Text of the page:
Angela Samata did a great job at highlighting the importance of talking openly about our mental health with those we love.
The BBC’s latest documentary “Life After Suicide” was aired last night and I hoped it was significantly better than a documentary I saw the other day. I felt the program was a positive step in the right direction when fighting the depression stigma and the stigma surrounding discussing suicide. The program was a very brave and honest look into the lives of those who have lost family members and provided me with some insight into a world I can’t even begin to fully understand.
As someone who has spent a lot of time thinking about suicide I have been victim of not only those thoughts, but also of the stigma involved with discussing them. It’s not easy to talk about; it just isn’t – but talking is critical to finding help and support at a time when you need it most. It’s only by removing the barriers to communication that we can hope to reduce the number of suicides each year and help those suffering from mental health problems.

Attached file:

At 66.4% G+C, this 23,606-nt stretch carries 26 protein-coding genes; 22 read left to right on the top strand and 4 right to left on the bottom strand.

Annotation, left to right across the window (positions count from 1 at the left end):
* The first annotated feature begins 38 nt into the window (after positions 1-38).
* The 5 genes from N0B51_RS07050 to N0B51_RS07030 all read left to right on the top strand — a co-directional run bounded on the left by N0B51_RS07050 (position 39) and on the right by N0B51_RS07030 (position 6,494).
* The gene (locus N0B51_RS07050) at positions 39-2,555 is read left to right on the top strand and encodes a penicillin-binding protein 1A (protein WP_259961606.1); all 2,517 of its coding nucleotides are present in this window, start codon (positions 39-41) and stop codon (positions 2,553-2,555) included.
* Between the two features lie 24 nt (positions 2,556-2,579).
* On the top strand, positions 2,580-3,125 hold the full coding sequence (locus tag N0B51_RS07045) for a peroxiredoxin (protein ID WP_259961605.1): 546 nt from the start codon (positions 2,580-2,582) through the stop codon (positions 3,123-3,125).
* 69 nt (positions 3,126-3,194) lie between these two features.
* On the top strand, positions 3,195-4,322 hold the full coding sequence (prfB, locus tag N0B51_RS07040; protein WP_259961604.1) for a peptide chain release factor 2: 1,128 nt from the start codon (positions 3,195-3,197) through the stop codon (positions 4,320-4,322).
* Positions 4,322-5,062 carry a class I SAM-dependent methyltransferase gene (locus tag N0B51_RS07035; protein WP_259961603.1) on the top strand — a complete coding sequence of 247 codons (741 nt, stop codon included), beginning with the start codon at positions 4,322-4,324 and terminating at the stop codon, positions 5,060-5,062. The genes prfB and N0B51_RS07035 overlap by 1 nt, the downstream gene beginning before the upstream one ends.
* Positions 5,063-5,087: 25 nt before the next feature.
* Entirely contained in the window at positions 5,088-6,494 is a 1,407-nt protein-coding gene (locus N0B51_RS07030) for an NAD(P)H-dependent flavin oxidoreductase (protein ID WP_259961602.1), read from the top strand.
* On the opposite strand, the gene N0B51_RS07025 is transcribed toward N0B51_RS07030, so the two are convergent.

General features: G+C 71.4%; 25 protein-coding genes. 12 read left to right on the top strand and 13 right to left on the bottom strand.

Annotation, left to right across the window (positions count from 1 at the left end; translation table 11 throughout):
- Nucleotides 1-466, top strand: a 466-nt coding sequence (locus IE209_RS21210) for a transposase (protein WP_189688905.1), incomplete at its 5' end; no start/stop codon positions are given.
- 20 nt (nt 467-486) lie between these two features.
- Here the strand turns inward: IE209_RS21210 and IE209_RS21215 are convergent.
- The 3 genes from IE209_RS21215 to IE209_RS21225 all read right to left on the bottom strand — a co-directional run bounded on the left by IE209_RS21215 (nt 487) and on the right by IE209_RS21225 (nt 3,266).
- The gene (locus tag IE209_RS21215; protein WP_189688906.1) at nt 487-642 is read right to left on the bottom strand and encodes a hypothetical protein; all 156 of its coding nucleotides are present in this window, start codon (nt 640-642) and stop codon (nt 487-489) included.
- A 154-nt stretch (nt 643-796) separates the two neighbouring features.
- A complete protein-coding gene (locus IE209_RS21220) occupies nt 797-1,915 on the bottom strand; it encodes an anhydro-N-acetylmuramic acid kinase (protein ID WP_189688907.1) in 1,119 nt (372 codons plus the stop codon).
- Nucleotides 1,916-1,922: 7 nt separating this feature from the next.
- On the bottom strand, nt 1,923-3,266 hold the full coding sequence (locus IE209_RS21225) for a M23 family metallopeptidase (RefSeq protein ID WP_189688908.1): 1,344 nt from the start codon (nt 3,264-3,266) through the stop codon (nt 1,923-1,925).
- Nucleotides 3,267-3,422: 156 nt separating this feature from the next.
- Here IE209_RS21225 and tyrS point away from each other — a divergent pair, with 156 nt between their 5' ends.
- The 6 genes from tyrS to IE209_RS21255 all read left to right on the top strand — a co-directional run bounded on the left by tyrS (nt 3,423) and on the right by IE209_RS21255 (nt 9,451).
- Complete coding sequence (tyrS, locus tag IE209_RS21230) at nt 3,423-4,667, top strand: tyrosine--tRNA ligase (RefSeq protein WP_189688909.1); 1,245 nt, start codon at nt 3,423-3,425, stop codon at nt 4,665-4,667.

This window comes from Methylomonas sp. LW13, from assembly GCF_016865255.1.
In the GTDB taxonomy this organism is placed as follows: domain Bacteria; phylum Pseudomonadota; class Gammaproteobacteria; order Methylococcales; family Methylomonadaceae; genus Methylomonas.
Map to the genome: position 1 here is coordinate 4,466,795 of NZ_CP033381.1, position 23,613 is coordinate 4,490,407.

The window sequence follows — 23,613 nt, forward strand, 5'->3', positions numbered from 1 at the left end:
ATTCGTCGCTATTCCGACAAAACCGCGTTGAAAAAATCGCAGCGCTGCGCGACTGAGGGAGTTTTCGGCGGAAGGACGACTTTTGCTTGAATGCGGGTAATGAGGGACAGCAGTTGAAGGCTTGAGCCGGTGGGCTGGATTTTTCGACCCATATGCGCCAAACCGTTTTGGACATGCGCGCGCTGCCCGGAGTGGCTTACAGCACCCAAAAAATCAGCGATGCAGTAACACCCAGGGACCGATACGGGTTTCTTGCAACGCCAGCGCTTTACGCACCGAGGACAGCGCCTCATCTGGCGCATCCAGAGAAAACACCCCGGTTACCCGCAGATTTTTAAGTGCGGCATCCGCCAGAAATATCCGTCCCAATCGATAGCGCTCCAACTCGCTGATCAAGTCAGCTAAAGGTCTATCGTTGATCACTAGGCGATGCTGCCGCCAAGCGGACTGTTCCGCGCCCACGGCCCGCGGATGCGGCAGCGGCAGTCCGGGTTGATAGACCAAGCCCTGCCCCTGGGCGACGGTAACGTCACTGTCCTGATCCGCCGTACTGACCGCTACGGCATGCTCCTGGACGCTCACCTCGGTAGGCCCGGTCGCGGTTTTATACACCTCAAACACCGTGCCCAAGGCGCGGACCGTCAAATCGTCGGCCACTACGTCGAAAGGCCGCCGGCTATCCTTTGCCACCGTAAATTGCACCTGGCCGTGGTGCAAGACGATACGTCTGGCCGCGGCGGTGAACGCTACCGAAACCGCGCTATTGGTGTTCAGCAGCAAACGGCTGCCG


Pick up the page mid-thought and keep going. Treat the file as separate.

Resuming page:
Particularly important was this shows focus on showing the available help and support whilst still highlighting the need for more support to be available. The support group featured in the show was SOBS (Survivors Of Bereavement by Suicide) can be found here http://uk-sobs.org.uk/ and a list of resources was posted by the BBC for anyone affected by the show.
I wanted to praise Angela’s effort and openness on this program, she is a very brave and inspiring individual. I truly hope that other documentaries can follow suit in providing a sensible, practical and thoughtful approach to discussing similar topics.